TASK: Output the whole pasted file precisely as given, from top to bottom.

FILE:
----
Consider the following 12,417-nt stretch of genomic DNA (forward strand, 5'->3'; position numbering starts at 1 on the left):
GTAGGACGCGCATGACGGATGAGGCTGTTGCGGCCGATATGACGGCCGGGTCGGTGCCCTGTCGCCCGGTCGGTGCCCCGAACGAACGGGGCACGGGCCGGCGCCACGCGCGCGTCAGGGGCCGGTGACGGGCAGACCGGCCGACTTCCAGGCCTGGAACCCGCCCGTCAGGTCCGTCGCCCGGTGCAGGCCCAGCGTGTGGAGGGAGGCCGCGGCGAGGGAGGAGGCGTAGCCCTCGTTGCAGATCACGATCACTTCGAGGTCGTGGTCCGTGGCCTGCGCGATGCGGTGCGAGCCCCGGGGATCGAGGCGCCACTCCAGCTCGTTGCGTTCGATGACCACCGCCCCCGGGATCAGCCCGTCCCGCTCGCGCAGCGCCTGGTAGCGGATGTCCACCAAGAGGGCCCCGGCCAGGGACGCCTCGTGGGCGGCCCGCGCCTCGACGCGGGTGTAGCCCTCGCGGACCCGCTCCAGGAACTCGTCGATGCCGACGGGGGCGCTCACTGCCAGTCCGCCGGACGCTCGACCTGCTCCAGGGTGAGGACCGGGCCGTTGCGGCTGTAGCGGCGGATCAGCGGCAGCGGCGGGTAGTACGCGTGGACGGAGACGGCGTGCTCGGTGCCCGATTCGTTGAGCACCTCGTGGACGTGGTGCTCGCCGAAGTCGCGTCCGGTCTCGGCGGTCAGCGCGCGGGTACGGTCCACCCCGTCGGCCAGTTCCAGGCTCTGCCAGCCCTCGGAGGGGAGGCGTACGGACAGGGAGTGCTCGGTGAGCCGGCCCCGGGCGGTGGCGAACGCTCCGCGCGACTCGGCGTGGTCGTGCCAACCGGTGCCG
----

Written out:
Consider the following 12,417-nt stretch of genomic DNA (forward strand, 5'->3'; position numbering starts at 1 on the left):
GTAGGACGCGCATGACGGATGAGGCTGTTGCGGCCGATATGACGGCCGGGTCGGTGCCCTGTCGCCCGGTCGGTGCCCCGAACGAACGGGGCACGGGCCGGCGCCACGCGCGCGTCAGGGGCCGGTGACGGGCAGACCGGCCGACTTCCAGGCCTGGAACCCGCCCGTCAGGTCCGTCGCCCGGTGCAGGCCCAGCGTGTGGAGGGAGGCCGCGGCGAGGGAGGAGGCGTAGCCCTCGTTGCAGATCACGATCACTTCGAGGTCGTGGTCCGTGGCCTGCGCGATGCGGTGCGAGCCCCGGGGATCGAGGCGCCACTCCAGCTCGTTGCGTTCGATGACCACCGCCCCCGGGATCAGCCCGTCCCGCTCGCGCAGCGCCTGGTAGCGGATGTCCACCAAGAGGGCCCCGGCCAGGGACGCCTCGTGGGCGGCCCGCGCCTCGACGCGGGTGTAGCCCTCGCGGACCCGCTCCAGGAACTCGTCGATGCCGACGGGGGCGCTCACTGCCAGTCCGCCGGACGCTCGACCTGCTCCAGGGTGAGGACCGGGCCGTTGCGGCTGTAGCGGCGGATCAGCGGCAGCGGCGGGTAGTACGCGTGGACGGAGACGGCGTGCTCGGTGCCCGATTCGTTGAGCACCTCGTGGACGTGGTGCTCGCCGAAGTCGCGTCCGGTCTCGGCGGTCAGCGCGCGGGTACGGTCCACCCCGTCGGCCAGTTCCAGGCTCTGCCAGCCCTCGGAGGGGAGGCGTACGGACAGGGAGTGCTCGGTGAGCCGGCCCCGGGCGGTGGCGAACGCTCCGCGCGACTCGGCGTGGTCGTGCCAACCGGTGCCG